ASKC General Meeting Information
General meetings of the Astronomical Society of Kansas City, are free and open to the public. We meet the fourth Saturday of each month (except December and for the annual picnic), usually in Room 111 of Royall Hall, on the campus of the University of Missouri at Kansas City, located one block west of 52nd and Rockhill Road.
Meeting time starts at 6:30pm with a "Meet and Greet" for guests and new members. The General meeting begins at 7:00 pm and usually ends around 9:00 PM. Come early at 6:00 pm to catch our Astro 101 series. Astro 101 is a source of information about various aspects of astronomy for everyone, and whether you are a novice or an experienced observer.
Meetings consist of some short business notes, our featured speaker and social hour. Plan on arriving early and take advantage of meeting our members, asking questions, and finding out what we are all about!at we are all about!
General Meeting - Saturday, August 23, 2014 at 7:00 PM in Room 104 - Royall Hall - UMKC
6:00 - 7:30 Atro 101
6:30 - 7:00 Meet and Greet*
7:00 - No Careers in Astronomy? ---
The August general meeting of the Astronomical Society of Kansas
City will feature Melanie Melton Knocke, Planetarium Director,
Columbia, Mo., Public Schools.
She holds an M.S. Astronomy from James Cook
University, Australia, and a B.A. in Physics with a minor
in mathematics from University of Missouri-Kansas City.
Her presentation is titled “No Careers in Astronomy?
— Yeah, Right!”
Melanie began her astronomy journey with her first class at UMKC. Here she met ASKC member Nancy Vaught who helped her to become a volunteer at the Kansas City Museum’s planetarium. This developed into a part-time and then a full-time job. From there she continued pursuing her astronomy passion taking a position in Wichita, Kan., at Lake Afton Public Observatory. With some experience and education, Melanie worked her way to Mt. Wilson Observatory in California and then to Lowell Observatory in Arizona.
Melanie then accepted a position with Meade Instruments Corp. and worked to develop software programming for computer-controlled telescopes. After some time there she accepted a position with the Planetary Society in California, then moved back to the Midwest, settling in Columbia, Mo.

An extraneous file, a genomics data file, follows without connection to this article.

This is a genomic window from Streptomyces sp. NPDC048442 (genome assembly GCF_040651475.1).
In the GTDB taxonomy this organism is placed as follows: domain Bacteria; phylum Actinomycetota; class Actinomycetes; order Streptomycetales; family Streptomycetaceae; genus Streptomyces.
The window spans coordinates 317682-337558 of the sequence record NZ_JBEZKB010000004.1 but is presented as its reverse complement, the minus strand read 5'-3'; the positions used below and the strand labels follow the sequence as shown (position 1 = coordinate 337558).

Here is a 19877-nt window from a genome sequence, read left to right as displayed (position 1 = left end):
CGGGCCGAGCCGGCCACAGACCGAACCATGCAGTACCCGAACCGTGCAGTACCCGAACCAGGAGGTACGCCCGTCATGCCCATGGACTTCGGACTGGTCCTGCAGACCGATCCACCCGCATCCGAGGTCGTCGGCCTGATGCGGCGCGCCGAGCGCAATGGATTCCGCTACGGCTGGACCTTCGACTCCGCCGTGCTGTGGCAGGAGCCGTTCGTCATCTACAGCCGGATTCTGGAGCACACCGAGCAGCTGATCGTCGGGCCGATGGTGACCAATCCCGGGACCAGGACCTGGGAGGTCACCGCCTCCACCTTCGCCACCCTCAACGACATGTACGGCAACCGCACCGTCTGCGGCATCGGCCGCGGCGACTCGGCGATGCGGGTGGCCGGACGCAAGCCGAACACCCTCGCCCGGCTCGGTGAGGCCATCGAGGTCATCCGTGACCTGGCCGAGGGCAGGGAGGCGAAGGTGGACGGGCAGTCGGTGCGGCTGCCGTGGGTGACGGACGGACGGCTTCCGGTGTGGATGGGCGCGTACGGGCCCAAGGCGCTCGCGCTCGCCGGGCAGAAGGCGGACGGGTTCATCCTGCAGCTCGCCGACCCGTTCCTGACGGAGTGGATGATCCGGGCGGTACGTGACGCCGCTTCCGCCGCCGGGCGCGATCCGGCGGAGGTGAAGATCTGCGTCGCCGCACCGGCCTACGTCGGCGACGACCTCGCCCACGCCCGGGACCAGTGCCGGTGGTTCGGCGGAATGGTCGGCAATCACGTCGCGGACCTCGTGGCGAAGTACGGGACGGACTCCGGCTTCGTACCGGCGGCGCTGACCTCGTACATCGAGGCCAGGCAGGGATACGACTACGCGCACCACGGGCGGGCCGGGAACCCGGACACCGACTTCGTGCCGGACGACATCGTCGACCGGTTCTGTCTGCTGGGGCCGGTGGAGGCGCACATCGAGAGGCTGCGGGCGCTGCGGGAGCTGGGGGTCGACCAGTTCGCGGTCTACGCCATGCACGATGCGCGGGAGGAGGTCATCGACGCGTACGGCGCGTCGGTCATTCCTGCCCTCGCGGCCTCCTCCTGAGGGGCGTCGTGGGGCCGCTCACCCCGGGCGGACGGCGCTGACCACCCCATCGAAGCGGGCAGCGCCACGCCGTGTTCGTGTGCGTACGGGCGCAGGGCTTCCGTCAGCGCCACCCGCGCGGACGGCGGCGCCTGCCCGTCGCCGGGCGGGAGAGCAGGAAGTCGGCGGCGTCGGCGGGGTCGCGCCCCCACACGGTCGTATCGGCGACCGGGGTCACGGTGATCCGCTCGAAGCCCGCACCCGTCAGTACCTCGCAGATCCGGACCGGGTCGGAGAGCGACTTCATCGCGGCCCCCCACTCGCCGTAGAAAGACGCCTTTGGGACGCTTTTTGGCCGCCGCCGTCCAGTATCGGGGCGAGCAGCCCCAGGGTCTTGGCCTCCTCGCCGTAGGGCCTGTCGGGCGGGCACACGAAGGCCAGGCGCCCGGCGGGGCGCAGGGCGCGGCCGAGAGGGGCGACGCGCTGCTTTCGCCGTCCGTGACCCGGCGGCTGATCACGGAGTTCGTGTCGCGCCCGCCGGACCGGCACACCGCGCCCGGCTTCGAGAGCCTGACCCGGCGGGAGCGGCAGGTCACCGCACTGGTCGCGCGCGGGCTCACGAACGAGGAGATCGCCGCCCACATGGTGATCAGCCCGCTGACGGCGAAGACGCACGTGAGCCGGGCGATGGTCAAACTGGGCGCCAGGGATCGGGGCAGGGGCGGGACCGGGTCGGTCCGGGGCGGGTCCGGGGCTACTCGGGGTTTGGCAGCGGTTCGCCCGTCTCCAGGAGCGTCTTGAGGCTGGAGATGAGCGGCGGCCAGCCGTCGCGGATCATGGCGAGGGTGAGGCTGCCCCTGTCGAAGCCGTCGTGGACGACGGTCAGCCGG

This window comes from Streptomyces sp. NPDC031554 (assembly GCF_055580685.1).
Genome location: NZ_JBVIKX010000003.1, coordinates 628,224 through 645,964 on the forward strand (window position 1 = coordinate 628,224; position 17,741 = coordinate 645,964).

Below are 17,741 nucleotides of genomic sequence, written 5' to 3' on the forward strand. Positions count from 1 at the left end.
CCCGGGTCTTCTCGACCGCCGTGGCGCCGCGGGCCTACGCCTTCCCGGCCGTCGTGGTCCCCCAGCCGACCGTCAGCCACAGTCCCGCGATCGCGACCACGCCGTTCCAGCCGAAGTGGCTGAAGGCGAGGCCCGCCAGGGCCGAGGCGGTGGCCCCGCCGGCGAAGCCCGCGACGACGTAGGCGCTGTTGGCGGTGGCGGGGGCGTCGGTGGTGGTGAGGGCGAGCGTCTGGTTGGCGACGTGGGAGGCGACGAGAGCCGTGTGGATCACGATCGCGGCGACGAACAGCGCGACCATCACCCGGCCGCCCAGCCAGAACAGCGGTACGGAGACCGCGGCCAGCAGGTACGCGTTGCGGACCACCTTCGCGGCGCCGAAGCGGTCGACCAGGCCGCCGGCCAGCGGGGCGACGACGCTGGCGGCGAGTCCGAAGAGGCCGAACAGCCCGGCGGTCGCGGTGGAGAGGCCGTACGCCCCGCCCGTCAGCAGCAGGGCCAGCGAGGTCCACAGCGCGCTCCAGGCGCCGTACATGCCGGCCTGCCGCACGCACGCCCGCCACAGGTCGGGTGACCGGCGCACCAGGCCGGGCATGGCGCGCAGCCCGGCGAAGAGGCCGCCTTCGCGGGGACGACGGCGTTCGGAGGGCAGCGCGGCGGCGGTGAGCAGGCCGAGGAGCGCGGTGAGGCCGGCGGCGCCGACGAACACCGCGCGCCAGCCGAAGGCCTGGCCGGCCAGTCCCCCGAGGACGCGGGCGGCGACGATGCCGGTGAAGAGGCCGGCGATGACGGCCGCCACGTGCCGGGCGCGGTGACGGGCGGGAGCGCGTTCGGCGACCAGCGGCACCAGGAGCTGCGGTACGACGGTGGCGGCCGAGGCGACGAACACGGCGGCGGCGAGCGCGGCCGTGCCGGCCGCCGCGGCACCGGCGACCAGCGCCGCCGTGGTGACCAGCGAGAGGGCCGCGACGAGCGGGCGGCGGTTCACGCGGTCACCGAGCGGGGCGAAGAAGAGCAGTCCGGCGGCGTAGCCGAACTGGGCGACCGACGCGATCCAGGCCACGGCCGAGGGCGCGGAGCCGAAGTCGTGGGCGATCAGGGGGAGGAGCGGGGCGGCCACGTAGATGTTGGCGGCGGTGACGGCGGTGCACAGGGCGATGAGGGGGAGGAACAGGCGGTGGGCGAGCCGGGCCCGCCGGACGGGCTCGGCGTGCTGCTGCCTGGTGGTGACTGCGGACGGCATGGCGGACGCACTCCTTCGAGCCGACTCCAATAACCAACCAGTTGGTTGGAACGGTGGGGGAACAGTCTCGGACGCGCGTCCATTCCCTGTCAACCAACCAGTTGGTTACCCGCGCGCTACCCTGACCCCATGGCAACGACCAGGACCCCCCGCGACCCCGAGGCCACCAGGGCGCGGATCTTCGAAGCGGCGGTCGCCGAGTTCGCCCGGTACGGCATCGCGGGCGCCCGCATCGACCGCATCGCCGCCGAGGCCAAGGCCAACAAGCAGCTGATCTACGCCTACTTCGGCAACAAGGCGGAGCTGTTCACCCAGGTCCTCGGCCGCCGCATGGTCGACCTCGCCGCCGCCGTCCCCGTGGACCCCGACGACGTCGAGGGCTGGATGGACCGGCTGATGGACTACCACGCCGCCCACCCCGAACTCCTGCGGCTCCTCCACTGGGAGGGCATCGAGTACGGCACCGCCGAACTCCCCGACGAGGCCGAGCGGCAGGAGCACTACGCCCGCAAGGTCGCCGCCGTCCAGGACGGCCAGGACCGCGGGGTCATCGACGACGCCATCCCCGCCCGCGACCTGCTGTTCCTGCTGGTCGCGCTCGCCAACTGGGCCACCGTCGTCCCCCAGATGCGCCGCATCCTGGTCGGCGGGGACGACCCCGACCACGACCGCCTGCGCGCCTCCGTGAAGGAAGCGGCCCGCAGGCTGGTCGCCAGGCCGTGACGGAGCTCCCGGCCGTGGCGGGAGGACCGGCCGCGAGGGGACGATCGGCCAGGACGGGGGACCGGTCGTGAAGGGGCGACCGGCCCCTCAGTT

She is an observational astronomer and has completed the Messier
Marathon. She has had the pleasure of observing and photographing double stars with the same telescope used by Clyde Tombaugh to discover Pluto and has observed Jupiter with the 100-inch Hooker Telescope.
Melanie has authored four books:
Observing for the Fun of It, Will Black Holes Devour the Universe?, From Blue Moons to Black Holes: A Basic Guide to Astronomy,
Outer Space and Space Exploration and Little Giant Book of Astronomy
Meetings of the Astronomical Society of Kansas City take place at
7:00 p.m. the fourth Saturday of the month except September and December. The September meeting is the annual "members only picnic".
We've added an informal meet-and-greet from 6:30 p.m. to 7:00 p.m. Board members and club members will be available to answer questions, chat about news of the day and in general get to know faces in the light, rather than voices in the dark. Treats will be available for the meet-and-greet before meetings and after meetings. Also after general meetings and weather permitting, you are invited to the roof of Royall Hall to look through some of the instruments inhabiting the Warkoczewski Observatory.
Denise Moser, ASKC Membership Secretary, will present “Astrophotography without a telescope: Simpler, cheaper, but still astrophotography.” What astronomical objects can you photograph without a telescope? A total Lunar eclipse for one! Try it for the eclipse coming up on October 8th.
August’s Astro 101 will cover planning, basic settings and helpful tips and techniques that you should do with a camera and tripod. You may not get the beautiful pictures you would get with a specialized camera through a refracting scope on an equatorial mount with a drive or by guiding, coupled with skillful post-processing. But if your goal is decent, faithful representation of what you have actually just observed, you might be surprised. The trio of lunar eclipses Oct. 8, 2014, April 4, 2015, and Sept. 28, 2015, will give you a chance to refine your technique, if it doesn’t work out on your first try.
Astro 101 is held in room 104 of Royall Hall at UMKC at 6:00 p.m. just before the General Meeting
ASKC August 2014 Calendar